As a kid, I loved long drives with my mom. We’d listen to music, catch up and, my favorite part—I’d go through her purse. I’d read and then throw out old receipts, collect loose coins and throw out old Ziploc bags of Band-Aids or ibuprofen.
You can learn a lot about someone by digging through their bag.
What did I learn about my mother? She’s neurotic and quite literally prepared for anything. OK, fine, I didn’t learn that from her bag. Exploring it just confirmed what I already knew.
When I began working as a PRN (as needed) speech-language pathologist at an inpatient rehab facility, I knew I’d need to get a bag together to prepare for treatment of any patient coming my way.
I bet you’re wondering what that bag looked like and what I put in it.
I chose a travel bag with a beautiful paisley print and lots of compartments. If you need a new bag, consider a diaper bag. They contain plenty of lined compartments and are easy to clean—perhaps choose one with a padded pocket for a laptop or tablet.
A backpack, rolling bag or a folding cart might also be useful.
Post-its are essential. Thought of a question for the treating physician? Use a post-it. Need to leave a note for the primary SLP? Leave a post-it. A patient wants to leave a note in the room in case his wife comes? Hand him a post-it.
I use a dry-erase board and markers for numerous activities, including visual scanning, math, reading, writing, memory, semantic feature analysis and more! I find them particularly handy when a patient refuses to get out of bed for treatment.
I carry coins and a range of bills, up to about $20, to help with functional math and money-related tasks. You can use play money, but I find some patients struggle to generalize what they know about bills and coins to the fake cash.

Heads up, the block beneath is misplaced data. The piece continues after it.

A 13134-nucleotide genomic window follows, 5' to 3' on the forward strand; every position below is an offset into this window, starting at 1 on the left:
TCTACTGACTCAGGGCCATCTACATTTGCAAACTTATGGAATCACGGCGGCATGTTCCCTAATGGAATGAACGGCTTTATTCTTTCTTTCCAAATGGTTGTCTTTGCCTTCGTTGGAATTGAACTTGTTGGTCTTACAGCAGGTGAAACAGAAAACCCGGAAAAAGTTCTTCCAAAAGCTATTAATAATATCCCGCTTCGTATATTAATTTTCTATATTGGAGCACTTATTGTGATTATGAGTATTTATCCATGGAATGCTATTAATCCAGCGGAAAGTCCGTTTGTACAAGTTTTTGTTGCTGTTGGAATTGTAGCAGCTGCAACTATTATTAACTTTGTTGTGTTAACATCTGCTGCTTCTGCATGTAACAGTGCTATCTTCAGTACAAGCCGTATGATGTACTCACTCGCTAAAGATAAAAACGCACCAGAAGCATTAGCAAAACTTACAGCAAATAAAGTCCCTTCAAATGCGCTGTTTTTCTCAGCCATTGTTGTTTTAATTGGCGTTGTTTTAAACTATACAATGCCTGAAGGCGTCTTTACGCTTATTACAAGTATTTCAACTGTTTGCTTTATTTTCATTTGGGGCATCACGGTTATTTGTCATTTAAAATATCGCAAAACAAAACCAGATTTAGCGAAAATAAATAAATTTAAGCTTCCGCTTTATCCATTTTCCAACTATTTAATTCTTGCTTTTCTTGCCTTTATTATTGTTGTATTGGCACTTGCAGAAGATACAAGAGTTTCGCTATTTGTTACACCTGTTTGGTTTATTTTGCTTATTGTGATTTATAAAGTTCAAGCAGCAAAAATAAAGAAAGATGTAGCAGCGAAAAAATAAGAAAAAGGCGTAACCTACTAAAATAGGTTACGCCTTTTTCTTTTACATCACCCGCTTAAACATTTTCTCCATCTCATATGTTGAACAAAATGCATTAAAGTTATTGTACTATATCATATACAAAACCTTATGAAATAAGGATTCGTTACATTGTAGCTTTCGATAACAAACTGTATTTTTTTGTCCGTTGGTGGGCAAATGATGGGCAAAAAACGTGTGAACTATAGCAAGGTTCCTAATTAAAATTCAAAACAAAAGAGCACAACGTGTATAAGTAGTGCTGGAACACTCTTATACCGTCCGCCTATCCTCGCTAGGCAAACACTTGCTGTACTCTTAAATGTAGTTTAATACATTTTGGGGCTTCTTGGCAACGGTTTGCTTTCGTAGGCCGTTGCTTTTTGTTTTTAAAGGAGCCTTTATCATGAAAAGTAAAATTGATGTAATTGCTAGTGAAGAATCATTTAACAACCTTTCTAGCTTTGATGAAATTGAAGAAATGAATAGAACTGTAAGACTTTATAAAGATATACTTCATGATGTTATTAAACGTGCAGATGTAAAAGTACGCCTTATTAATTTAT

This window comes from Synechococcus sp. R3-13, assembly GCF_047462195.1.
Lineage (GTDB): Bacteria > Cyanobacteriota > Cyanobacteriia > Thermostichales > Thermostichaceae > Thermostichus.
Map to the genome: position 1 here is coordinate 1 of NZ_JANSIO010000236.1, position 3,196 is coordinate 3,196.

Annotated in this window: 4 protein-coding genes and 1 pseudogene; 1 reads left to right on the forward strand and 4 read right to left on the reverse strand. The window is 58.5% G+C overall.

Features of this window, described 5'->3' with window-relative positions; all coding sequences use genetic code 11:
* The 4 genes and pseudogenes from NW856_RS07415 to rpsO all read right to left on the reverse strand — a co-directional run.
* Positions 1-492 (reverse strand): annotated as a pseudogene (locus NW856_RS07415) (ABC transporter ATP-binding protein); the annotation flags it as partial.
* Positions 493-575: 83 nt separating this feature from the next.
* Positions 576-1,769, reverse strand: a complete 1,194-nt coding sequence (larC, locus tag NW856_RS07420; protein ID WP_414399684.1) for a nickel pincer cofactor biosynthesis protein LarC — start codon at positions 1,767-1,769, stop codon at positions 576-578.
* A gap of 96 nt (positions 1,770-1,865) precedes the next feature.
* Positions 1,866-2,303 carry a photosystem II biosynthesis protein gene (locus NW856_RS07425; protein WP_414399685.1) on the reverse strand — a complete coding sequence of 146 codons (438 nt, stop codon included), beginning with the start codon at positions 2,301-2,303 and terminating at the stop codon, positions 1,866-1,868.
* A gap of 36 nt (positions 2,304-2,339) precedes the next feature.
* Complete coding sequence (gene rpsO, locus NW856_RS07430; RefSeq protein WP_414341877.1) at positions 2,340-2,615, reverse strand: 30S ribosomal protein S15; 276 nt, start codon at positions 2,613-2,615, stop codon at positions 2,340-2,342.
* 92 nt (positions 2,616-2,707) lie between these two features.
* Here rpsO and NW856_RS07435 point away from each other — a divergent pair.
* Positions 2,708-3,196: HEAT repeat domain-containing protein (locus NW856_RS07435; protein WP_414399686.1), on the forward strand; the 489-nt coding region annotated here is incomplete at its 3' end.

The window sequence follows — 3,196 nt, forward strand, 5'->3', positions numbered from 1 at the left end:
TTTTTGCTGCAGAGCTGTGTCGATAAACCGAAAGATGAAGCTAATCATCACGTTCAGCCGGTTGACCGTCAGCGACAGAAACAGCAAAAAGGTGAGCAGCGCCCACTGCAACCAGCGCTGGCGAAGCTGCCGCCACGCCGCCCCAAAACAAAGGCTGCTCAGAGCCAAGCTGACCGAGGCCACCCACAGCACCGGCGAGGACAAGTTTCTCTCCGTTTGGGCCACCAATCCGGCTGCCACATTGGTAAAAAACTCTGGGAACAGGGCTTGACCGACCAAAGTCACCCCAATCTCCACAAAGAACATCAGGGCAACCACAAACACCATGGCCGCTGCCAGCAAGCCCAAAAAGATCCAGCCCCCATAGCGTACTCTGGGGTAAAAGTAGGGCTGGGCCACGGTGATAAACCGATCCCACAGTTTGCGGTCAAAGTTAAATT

That brings me to my next item—hand sanitizer—for after you’ve used the money. I make sure to clean patients’ hands before and after any task.
After spending too much time shuffling though large stacks of papers, I decided to buy an accordion file. I can organize worksheets, documentation checklists, patient information handouts and more. For frequently needed worksheets, I got them laminated and use a dry-erase marker to save paper.
Every now and then, you come across a cranky patient yelling, “I don’t need speech! I speak just fine!” In these cases, I often pull out a deck of cards and ask if they would like to learn a new card game that targets memory goals. I keep cards handy to target functional visual scanning, memory, attention, receptive and expressive language, and social skills. I purchased a few recycled Vegas casino cards at a dollar store and have yet to meet a cantankerous old man who doesn’t love gushing about his young, crazy nights on the Las Vegas Strip.
For a few bucks, you can search stock photos or take photos of popular household items, then print and laminate them. However, if you’re like me, you might find a set worth purchasing.
I don’t need a tablet, but I do enjoy having it! It’s compact, portable and full of free or inexpensive apps. I like that you can easily adjust the lighting, font size and volume for individual patients. I uploaded some of my favorite aphasia workbooks onto the device and open them in an app that allows for patients to write on them. Also, if I can access Wi-Fi, I can find sites to incorporate patient interests into treatment.
I also keep a calculator on hand to quickly calculate patient accuracy after each task. I also offer up a calculator for money- management or checkbook-register tasks, particularly if a patient says they typically use a calculator at home.
Some days, I wonder why I’m carrying a 30-pound bag of papers and pictures. Other days I wish I had Mary Poppins’ magic carpet bag to reach in for a fan or a space heater … or a fan and a space heater!
Your bag might go through a few phases and need intermittent purging or restocking. With some time, you’ll discover what you and your patients need and keep them in your bag for easy access.
Please share your favorite tips for stocking a patient/client bag in the comments section below.
Michelle B. Garmizo, MA, CCC-SLP, is a bilingual speech-language pathologist in Miami, with experience in acute care and inpatient rehabilitation settings. firstname.lastname@example.org